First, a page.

Textures are important to your home decor, and wall hangings are appealing without a frame. Decorating the wall with fabric art requires the addition of a sleeve or rod pocket on the back of the wall hanging. The sleeve or pocket helps display the fiber art and prevents damage to the artwork. The sleeve or rod pocket attaches best after you’ve completed the quilting or final artwork, but the task requires some sewing by hand.

Part 1: What You Will Need

  • Straight pins

  • Yardstick

  • Fabric

  • Scissors

  • Iron and ironing board

  • Needle and matching thread

Part 2: How to Hang


Mark the fabric art with a pin to identify the top orientation for hanging. Measure the width of the wall hanging about 1 1/2 inches from the top.


Add 1 inch to the width measurement for the sleeve. Determine the length of the sleeve by the overall size of the wall hanging. If your wall hanging is less than 18 inches long, make the sleeve 6 inches long. For a larger wall hanging, make the sleeve 9 inches long. The finished sleeve will be less than half of the cut size.


Measure and cut the sleeve fabric to size for your fabric art. The cut size of a sleeve for a 12-inch square is 13 inches wide and 6 inches long. A sleeve for a 24-inch square requires a fabric strip 25 inches wide and 9 inches long.


Lay the cut sleeve on the ironing board wrong side up. Fold and press 1/4 inch on each short side of the sleeve. Fold and press these folds again at 1/2 inch, covering the raw edges of the fabric. Fold the fabric with wrong sides together lengthwise and press the length of the sleeve. Fold 1/4 inch toward you along the closed fold line and press. Pin the ends to hold the fold in place or baste if you prefer. This makes room for a dowel or hanging rod and keeps your wall hanging from having a bulge where the rod is located.


Sew by hand or machine along the cut edge of the fabric about 1/2 inch from the edge. Open the fold, but keep the small fold that you’ve pinned or basted in place. Press the long center seam open. Center the seam on the sleeve and press the length of the sleeve. You’ll have a flat piece with a raw center seam on one side and a pleat on the other side.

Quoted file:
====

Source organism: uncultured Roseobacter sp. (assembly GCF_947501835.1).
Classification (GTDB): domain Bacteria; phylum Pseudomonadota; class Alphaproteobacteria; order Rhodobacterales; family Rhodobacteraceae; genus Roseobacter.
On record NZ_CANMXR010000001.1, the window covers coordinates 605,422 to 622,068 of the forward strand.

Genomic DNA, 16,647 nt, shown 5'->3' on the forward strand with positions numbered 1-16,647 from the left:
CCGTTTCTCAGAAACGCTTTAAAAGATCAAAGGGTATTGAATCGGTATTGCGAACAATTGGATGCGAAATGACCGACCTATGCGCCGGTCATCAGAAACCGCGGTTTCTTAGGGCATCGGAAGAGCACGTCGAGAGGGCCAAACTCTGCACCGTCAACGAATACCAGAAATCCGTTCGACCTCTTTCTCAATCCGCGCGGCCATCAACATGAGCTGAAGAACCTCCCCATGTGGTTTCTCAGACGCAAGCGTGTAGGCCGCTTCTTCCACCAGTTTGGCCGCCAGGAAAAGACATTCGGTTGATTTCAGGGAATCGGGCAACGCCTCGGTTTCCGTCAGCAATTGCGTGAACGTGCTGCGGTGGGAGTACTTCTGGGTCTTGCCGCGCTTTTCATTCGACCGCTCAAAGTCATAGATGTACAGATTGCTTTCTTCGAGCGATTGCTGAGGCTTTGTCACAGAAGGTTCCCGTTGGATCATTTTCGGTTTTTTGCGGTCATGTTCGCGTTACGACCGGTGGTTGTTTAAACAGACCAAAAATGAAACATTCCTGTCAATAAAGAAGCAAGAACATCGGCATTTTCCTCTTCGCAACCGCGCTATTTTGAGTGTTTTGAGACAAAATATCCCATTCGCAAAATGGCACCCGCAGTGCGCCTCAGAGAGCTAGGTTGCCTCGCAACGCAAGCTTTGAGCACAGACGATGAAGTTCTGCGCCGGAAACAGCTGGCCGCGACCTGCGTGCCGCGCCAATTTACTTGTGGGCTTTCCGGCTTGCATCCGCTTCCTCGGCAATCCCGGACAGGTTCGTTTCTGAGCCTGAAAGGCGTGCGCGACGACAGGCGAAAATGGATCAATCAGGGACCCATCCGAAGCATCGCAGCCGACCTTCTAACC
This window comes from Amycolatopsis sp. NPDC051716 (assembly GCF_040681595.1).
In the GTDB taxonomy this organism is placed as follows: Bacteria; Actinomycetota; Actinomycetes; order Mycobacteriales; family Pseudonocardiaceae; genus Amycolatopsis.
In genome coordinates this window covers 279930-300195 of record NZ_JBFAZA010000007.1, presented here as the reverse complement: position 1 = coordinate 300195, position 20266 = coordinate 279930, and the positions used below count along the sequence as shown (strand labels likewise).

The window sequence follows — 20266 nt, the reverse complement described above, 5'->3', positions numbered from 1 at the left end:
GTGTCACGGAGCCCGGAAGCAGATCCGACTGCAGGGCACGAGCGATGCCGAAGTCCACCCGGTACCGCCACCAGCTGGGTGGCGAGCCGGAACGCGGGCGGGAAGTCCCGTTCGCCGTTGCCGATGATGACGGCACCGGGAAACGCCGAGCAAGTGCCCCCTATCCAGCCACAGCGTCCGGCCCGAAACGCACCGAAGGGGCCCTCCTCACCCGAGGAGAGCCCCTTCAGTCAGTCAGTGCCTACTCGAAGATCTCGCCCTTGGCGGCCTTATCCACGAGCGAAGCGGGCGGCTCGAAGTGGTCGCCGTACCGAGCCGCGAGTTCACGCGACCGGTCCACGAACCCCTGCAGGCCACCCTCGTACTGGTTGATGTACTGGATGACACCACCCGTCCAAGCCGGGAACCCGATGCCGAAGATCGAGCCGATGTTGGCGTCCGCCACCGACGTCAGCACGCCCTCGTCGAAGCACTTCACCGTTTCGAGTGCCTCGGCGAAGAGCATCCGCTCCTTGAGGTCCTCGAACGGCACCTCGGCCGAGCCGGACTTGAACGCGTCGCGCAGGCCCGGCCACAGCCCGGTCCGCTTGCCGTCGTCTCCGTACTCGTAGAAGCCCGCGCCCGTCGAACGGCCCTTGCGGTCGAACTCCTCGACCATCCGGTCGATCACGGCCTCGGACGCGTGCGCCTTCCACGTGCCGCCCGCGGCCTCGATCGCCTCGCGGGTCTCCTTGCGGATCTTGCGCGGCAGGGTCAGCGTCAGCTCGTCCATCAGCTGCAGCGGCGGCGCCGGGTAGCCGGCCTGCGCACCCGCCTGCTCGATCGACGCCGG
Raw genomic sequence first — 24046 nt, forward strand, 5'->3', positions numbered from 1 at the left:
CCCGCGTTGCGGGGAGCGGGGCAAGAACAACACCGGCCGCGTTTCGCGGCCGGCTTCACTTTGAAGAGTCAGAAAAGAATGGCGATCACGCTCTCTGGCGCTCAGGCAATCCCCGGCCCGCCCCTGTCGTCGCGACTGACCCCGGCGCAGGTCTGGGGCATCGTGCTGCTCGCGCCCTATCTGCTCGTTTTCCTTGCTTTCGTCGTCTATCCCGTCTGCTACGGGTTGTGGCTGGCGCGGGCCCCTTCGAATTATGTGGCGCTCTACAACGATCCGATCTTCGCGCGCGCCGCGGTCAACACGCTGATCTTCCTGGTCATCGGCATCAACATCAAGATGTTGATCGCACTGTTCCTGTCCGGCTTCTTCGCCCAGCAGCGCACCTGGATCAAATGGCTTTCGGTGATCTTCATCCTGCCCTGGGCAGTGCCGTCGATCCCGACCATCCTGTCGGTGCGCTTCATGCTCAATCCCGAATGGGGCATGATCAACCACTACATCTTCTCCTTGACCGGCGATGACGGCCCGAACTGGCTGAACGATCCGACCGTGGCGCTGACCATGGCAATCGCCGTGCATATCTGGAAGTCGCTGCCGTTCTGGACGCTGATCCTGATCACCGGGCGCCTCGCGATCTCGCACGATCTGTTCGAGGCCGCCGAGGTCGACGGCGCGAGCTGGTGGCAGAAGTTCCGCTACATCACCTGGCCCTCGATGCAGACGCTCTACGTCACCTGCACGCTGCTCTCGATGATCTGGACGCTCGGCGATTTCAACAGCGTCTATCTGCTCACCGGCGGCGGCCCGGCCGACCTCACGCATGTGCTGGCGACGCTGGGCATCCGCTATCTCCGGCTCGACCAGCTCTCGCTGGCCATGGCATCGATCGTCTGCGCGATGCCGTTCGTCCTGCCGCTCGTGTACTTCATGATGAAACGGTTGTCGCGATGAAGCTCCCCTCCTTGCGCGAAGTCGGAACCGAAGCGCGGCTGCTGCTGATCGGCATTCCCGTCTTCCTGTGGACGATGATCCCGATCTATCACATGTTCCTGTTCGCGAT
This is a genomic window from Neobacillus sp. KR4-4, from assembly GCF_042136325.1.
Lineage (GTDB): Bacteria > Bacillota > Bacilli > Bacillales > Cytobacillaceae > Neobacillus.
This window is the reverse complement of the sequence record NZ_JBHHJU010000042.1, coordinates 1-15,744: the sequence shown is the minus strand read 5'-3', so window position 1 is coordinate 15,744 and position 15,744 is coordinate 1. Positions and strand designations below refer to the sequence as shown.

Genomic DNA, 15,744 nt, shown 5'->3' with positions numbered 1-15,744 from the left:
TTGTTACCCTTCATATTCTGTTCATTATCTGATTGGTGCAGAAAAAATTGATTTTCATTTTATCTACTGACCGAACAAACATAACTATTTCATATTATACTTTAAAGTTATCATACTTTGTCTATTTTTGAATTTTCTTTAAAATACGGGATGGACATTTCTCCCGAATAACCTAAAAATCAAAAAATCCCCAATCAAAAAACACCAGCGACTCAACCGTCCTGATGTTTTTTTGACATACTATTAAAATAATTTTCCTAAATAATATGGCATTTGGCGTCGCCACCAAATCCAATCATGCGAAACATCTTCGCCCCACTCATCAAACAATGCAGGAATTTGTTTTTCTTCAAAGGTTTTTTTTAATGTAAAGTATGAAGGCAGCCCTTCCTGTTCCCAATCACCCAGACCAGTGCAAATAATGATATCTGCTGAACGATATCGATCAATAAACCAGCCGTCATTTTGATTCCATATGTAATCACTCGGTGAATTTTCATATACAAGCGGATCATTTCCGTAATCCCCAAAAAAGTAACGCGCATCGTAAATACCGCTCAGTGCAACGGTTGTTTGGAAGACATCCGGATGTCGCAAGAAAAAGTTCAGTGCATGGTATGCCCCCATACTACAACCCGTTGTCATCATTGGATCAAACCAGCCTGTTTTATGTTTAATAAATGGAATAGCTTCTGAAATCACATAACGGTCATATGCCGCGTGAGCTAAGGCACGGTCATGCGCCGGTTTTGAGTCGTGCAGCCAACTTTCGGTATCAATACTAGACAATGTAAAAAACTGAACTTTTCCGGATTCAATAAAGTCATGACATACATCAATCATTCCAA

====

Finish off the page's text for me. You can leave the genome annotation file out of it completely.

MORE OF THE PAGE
Flip the sleeve over to the pleated side. This is the front. Attach the sleeve with straight pins about 1 inch from the top of the back of the wall hanging and centered an equal distance from each side. The sleeve will be shorter than the fabric art.


Stitch both top and bottom edges of the sleeve by hand, using a running stitch, blind stitch or whip stitch. Remove the straight pins or basting threads and insert a dowel or commercial hanging device.



A running stitch is hand sewing down and up with the needle, punching through the sleeve and the back of the fabric art. The blind stitch runs in the fold, catching a few threads of the wall hanging every 1/4 inch and returning to the folded edge. The whip stitch catches the sleeve edge at the fold and the back fabric of the wall hanging. The completed stitch shows diagonal threads along the stitching line.

Hang your fabric art on a wall away from direct sunlight to avoid fading. Neither your stitches nor the sleeve should show on the front of the fabric art.


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